Boris Ryzhy (1974-2001) was known as the ‘Poet of Perestroika’. Here he is introduced by Sasha Dugdale.
“I first heard of Boris Ryzhy from another Ekaterinburg writer, the playwright Vassily Sigarev. Vassily was in London working on a rehearsed reading of his play Plasticine at the Royal Court. He was excited because he was going to be introduced to the poet Ryzhy on his return to the Urals. Ryzhy, at 26, was slightly older than the prodigal Sigarev, but both writers shared a similar background. Ryzhy’s father was a mining engineer and Ryzhy himself trained as a geologist. They lived in a workers’ area in Ekaterinburg.
Sigarev’s family came from a small town built around a metal works. Both writers focused on contemporary urban Russia in their work, but underpinned the grime and dysfunctionality with a mystic symbolism and idealism. It seemed almost odd that they had not met before, gone on one of Sigarev’s legendary week-long benders together or discussed matters of the soul as the sun rose over the polluted capital of the Urals. But Sigarev arrived back in Ekaterinburg to learn that Ryzhy had committed suicide the day before, 7 May 2001. It took me a while to find poems by Boris Ryzhy. Although he won the Anti-Booker Prize in 2000, one of Russia’s most prestigious literary awards (set up in opposition to the Booker Prize which also existed in Russia for a short while), and he had a short collection published, most of his poetry remains unpublished and only a sixth of his poetic output is printed, mainly in various literary periodicals.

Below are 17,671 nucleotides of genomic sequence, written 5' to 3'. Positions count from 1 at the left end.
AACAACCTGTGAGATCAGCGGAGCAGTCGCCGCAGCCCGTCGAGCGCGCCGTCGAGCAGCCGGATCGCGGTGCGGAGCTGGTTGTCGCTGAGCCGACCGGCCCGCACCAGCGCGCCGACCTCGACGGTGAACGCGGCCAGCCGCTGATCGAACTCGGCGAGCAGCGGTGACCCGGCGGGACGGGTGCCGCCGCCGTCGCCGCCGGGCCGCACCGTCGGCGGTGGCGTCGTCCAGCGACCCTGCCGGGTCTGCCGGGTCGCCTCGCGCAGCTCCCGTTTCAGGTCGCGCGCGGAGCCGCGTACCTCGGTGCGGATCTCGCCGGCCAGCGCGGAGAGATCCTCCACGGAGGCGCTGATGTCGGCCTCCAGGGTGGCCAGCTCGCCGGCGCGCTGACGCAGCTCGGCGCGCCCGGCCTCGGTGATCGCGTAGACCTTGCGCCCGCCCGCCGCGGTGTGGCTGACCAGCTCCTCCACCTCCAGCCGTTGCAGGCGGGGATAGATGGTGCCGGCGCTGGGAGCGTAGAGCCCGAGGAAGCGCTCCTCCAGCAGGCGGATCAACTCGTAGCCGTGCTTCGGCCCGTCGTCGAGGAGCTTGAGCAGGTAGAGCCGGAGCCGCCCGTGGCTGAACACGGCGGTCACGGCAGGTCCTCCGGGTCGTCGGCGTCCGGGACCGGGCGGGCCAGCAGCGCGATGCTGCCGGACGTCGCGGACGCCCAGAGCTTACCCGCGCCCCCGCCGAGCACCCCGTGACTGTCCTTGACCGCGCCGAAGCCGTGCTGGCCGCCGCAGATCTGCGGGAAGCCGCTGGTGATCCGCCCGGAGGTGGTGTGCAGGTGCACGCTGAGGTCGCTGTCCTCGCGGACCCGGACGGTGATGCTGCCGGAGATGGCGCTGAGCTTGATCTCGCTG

Recently I found a selection on the internet, taken from the periodical Urbi and the poems in MPT are from this selection (www.vavilon.ru) and from an anthology of Russian poets in their thirties, edited by Gleb Shulpiakov and published by MK-Periodika in 2000. Some Russians consider Ryzhy to be the finest poet of the age and it seems shameful that there are so few publications of his work.”
– from Sasha Dugdale’s introduction in MPT 3/1, Introductions
The photo is from www.borisryzhy.com, where versions of some of his poems set to clips from the Movie ‘Boris Ryzhy’ can also be viewed.